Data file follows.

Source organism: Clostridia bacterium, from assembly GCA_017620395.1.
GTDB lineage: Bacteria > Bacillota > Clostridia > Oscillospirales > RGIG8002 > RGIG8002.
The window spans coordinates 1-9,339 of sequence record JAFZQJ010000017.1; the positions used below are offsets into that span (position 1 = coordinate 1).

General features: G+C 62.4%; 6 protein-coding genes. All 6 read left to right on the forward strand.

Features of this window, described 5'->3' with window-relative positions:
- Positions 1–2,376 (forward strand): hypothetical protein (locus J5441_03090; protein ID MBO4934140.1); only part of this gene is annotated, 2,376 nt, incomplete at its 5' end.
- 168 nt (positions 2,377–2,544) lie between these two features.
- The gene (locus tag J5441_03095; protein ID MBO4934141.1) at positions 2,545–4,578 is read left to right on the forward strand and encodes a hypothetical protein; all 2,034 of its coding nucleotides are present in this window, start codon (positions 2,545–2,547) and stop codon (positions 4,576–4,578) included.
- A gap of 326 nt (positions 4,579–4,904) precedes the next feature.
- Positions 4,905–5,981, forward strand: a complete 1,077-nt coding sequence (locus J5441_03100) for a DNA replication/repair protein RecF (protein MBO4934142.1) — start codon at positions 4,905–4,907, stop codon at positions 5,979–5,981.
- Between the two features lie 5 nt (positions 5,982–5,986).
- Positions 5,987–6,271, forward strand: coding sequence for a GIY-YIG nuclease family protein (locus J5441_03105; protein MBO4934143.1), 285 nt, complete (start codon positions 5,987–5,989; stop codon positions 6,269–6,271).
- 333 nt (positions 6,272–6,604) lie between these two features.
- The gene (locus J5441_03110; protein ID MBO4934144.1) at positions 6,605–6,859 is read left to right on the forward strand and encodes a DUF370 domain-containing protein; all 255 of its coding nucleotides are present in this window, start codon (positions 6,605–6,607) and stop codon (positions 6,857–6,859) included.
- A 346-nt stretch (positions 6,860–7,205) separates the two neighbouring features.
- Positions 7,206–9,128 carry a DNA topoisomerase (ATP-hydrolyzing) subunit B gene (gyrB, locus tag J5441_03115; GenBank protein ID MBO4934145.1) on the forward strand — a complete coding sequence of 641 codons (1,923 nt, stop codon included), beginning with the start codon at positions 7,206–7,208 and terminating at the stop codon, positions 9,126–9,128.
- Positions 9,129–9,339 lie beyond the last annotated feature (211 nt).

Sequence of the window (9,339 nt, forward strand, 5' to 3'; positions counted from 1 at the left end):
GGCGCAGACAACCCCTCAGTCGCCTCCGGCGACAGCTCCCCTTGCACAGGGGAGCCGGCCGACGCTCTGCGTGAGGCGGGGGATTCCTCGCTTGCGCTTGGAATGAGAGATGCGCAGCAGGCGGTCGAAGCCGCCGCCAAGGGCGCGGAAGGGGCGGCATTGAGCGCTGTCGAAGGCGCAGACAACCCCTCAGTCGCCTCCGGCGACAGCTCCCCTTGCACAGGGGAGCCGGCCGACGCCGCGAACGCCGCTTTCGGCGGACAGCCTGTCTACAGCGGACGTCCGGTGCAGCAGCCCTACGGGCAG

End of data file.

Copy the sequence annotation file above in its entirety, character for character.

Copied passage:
Source organism: Clostridia bacterium, from assembly GCA_017620395.1.
GTDB lineage: Bacteria > Bacillota > Clostridia > Oscillospirales > RGIG8002 > RGIG8002.
The window spans coordinates 1-9,339 of sequence record JAFZQJ010000017.1; the positions used below are offsets into that span (position 1 = coordinate 1).

General features: G+C 62.4%; 6 protein-coding genes. All 6 read left to right on the forward strand.

Features of this window, described 5'->3' with window-relative positions:
- Positions 1–2,376 (forward strand): hypothetical protein (locus J5441_03090; protein ID MBO4934140.1); only part of this gene is annotated, 2,376 nt, incomplete at its 5' end.
- 168 nt (positions 2,377–2,544) lie between these two features.
- The gene (locus tag J5441_03095; protein ID MBO4934141.1) at positions 2,545–4,578 is read left to right on the forward strand and encodes a hypothetical protein; all 2,034 of its coding nucleotides are present in this window, start codon (positions 2,545–2,547) and stop codon (positions 4,576–4,578) included.
- A gap of 326 nt (positions 4,579–4,904) precedes the next feature.
- Positions 4,905–5,981, forward strand: a complete 1,077-nt coding sequence (locus J5441_03100) for a DNA replication/repair protein RecF (protein MBO4934142.1) — start codon at positions 4,905–4,907, stop codon at positions 5,979–5,981.
- Between the two features lie 5 nt (positions 5,982–5,986).
- Positions 5,987–6,271, forward strand: coding sequence for a GIY-YIG nuclease family protein (locus J5441_03105; protein MBO4934143.1), 285 nt, complete (start codon positions 5,987–5,989; stop codon positions 6,269–6,271).
- 333 nt (positions 6,272–6,604) lie between these two features.
- The gene (locus J5441_03110; protein ID MBO4934144.1) at positions 6,605–6,859 is read left to right on the forward strand and encodes a DUF370 domain-containing protein; all 255 of its coding nucleotides are present in this window, start codon (positions 6,605–6,607) and stop codon (positions 6,857–6,859) included.
- A 346-nt stretch (positions 6,860–7,205) separates the two neighbouring features.
- Positions 7,206–9,128 carry a DNA topoisomerase (ATP-hydrolyzing) subunit B gene (gyrB, locus tag J5441_03115; GenBank protein ID MBO4934145.1) on the forward strand — a complete coding sequence of 641 codons (1,923 nt, stop codon included), beginning with the start codon at positions 7,206–7,208 and terminating at the stop codon, positions 9,126–9,128.
- Positions 9,129–9,339 lie beyond the last annotated feature (211 nt).

Sequence of the window (9,339 nt, forward strand, 5' to 3'; positions counted from 1 at the left end):
GGCGCAGACAACCCCTCAGTCGCCTCCGGCGACAGCTCCCCTTGCACAGGGGAGCCGGCCGACGCTCTGCGTGAGGCGGGGGATTCCTCGCTTGCGCTTGGAATGAGAGATGCGCAGCAGGCGGTCGAAGCCGCCGCCAAGGGCGCGGAAGGGGCGGCATTGAGCGCTGTCGAAGGCGCAGACAACCCCTCAGTCGCCTCCGGCGACAGCTCCCCTTGCACAGGGGAGCCGGCCGACGCCGCGAACGCCGCTTTCGGCGGACAGCCTGTCTACAGCGGACGTCCGGTGCAGCAGCCCTACGGGCAG